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Madame Tussaud’s Waxworks

Also known as Tussaud and Son’s Exhibition and Promenade/Madame Tussauds


It began in 1794 as a travelling exhibition of wax models of famous and notorious people run by Anna Maria Grosholtz

Grosholtz, more famously known as Madame Tussaud after her marriage in 1795 to François Tussaud, had learned to model in wax from doctor Philippe Curtius, whose collection of figures she had inherited when he died in 1794

It became known as Madame Tussaud’s exhibition in 1795, following her marriage

By 1834 her tours of Europe had brought her to London, where the show was advertised as “Tussaud and Son’s Exhibition and Promenade, unequalled in Europe, consisting of public characters, instructive to youth and interesting to all” (The Times, 17 January 1834)

It was quickly satirised by Punch as being entirely in tune with the trends of its time:

“Know all Men, That MADAME TUSSAUD has come out as a great public teacher. She has converted her Exhibition in Baker Street into an Educational Institution, and has resolved herself and Sons into a Society for the Diffusion of Useful and Entertaining Knowledge...The middle classes owe MADAME TUSSAUD a large debt of gratitude, which, it is to be hoped, they will liquidate by many shilling-instalments; and sixpenny ditto in the case of children under eight years of age. Her Court dresses will, at any rate, amuse them; Court fashions being singularly absurd....If we were in the place of MADAME TUSSAUD, we would superadd to our collection some twice twenty-five, or more, shabby old working dresses, of surpassing uncouthness, intended to amuse and instruct the superior classes, by giving them an idea of laborious indigence”
(Punch, vol. X, 1846)

Its arrival was announced in The Times of 10 January 1834, and subsequent advertisements in The Times gave its opening hours as from 11 until 4, and from 7 until 10

Admission was a shilling for the first room and a further sixpence for the second; the new figures of grave robbers Burke and Hare were the main attraction, but there were also figures of royalty, Shakespeare, and Swedenborg

Having moved into the premises around 1833, it did not remain long: The Times commented in July 1834 that “this very entertaining exhibition, which originally was opened at the Bazaar in Gray’s-Inn-lane, the ‘ultima Thule’ of civilized London, is now removed to the Lowther Rooms in King-William-street, a situation more accessible to visitors”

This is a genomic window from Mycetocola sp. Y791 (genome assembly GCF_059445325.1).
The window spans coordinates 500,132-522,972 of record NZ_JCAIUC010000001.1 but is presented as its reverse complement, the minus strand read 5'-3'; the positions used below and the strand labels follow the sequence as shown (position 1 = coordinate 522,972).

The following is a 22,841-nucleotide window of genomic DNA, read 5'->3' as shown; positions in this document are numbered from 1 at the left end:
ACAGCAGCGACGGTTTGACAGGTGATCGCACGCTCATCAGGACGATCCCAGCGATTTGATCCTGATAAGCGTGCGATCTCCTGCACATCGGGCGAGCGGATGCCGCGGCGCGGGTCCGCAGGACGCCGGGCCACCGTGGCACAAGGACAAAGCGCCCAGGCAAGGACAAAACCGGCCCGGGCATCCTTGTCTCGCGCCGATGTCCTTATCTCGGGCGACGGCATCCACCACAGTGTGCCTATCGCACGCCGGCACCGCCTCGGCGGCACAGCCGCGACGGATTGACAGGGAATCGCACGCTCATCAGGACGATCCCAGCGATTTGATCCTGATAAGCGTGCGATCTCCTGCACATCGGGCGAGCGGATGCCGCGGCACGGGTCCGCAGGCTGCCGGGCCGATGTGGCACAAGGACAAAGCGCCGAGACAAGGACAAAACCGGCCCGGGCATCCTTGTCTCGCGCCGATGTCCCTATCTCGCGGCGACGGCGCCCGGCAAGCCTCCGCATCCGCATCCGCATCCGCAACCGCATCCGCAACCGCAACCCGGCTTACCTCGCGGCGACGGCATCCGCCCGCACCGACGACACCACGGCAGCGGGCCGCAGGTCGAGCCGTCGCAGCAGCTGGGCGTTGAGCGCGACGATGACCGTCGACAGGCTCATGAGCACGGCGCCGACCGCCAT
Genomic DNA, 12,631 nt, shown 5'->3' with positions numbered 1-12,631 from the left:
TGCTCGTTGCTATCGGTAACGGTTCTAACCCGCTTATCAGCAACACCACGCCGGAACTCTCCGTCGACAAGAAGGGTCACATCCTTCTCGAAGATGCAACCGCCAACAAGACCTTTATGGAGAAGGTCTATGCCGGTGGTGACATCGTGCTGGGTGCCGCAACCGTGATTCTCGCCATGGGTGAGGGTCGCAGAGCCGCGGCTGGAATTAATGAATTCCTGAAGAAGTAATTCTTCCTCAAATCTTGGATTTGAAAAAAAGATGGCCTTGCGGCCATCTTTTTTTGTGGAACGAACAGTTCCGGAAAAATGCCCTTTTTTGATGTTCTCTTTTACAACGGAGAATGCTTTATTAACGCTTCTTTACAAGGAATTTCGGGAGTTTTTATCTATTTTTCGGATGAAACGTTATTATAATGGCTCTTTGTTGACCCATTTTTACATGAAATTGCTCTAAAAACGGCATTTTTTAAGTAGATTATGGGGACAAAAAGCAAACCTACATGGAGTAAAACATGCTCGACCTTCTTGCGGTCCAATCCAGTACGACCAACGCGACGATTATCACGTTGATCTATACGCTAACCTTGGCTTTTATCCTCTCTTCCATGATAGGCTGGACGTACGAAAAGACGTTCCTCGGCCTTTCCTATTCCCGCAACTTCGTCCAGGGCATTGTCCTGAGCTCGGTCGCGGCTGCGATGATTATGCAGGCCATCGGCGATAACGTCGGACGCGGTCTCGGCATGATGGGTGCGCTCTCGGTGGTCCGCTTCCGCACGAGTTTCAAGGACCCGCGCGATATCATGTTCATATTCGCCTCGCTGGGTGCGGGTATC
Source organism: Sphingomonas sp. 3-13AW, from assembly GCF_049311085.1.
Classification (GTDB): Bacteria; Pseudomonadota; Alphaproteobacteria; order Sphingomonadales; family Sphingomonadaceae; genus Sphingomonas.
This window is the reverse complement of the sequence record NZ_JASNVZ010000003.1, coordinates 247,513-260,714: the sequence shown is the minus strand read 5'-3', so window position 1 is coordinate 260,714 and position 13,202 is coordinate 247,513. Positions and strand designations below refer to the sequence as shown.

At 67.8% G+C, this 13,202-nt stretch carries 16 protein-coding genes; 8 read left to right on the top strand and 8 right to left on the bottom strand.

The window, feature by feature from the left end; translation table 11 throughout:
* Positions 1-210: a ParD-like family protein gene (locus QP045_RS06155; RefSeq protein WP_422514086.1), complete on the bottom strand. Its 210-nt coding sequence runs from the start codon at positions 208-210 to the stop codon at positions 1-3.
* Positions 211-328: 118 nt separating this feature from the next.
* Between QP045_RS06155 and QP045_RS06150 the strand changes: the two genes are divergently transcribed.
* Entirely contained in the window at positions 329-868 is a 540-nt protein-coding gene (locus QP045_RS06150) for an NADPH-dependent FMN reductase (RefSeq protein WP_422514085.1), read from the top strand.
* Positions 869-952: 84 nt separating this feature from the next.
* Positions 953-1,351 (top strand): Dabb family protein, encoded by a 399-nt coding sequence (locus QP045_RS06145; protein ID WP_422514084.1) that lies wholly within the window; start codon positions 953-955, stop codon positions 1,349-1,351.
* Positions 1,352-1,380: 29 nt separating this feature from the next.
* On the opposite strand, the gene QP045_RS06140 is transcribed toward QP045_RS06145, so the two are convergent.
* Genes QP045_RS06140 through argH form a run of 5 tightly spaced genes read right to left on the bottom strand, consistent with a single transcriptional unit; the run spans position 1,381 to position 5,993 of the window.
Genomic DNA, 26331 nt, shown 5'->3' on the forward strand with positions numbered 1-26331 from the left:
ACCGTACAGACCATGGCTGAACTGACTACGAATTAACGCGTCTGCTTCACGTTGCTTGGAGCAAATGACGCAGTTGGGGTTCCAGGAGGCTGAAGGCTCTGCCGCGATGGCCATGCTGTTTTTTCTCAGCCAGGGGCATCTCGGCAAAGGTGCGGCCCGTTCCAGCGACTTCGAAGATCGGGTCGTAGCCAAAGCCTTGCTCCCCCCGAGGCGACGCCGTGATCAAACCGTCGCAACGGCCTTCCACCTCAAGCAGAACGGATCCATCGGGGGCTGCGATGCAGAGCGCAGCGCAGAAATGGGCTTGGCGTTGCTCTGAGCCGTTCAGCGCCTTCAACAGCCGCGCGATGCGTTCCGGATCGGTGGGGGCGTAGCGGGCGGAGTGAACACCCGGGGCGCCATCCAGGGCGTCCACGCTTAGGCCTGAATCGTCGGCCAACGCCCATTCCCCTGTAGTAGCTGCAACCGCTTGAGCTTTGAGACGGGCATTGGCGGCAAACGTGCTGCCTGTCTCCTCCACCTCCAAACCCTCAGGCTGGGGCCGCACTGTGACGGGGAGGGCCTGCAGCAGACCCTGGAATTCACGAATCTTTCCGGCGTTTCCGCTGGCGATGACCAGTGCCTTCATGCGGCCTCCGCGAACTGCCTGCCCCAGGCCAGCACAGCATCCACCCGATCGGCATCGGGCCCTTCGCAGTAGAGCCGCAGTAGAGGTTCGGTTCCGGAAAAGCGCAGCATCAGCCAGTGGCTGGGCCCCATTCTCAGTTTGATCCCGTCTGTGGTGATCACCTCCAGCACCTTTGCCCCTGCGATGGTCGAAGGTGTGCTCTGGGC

However, the company was still advertising some exhibits at the London Bazaar location in The Times at the end of December 1834

By May 1835 it had completely removed to the Bazaar in Baker Street, which is often described as its first permanent home

It is one of London’s most phenomenally successful tourist attractions

What was reforming about it?

It was an opportunistic tourist attraction founded by necessity out of its founder’s poverty and her talents for was modelling, honed during the French Revolution on death masks of the executed

Where in Bloomsbury

The first permanent London home of the touring waxworks show was the Assembly Room of the former Royal London Bazaar, between Derby Street and Gray’s Inn Road

It moved to Baker Street in 1835 and has remained there ever since, also opening more locations across Europe, the USA, and Asia

Website of current institution

www.madame-tussauds.com (opens in new window)

Books about it

Richard D. Altick, The Shows of London (1978)

Pauline Chapman, Madame Tussaud's Chamber of Horrors: Two Hundred Years of Crime (1984)

Pamela Pilbeam, Madame Tussaud and the History of Waxworks (2003)


None found

This page last modified 13 April, 2011 by Deborah Colville


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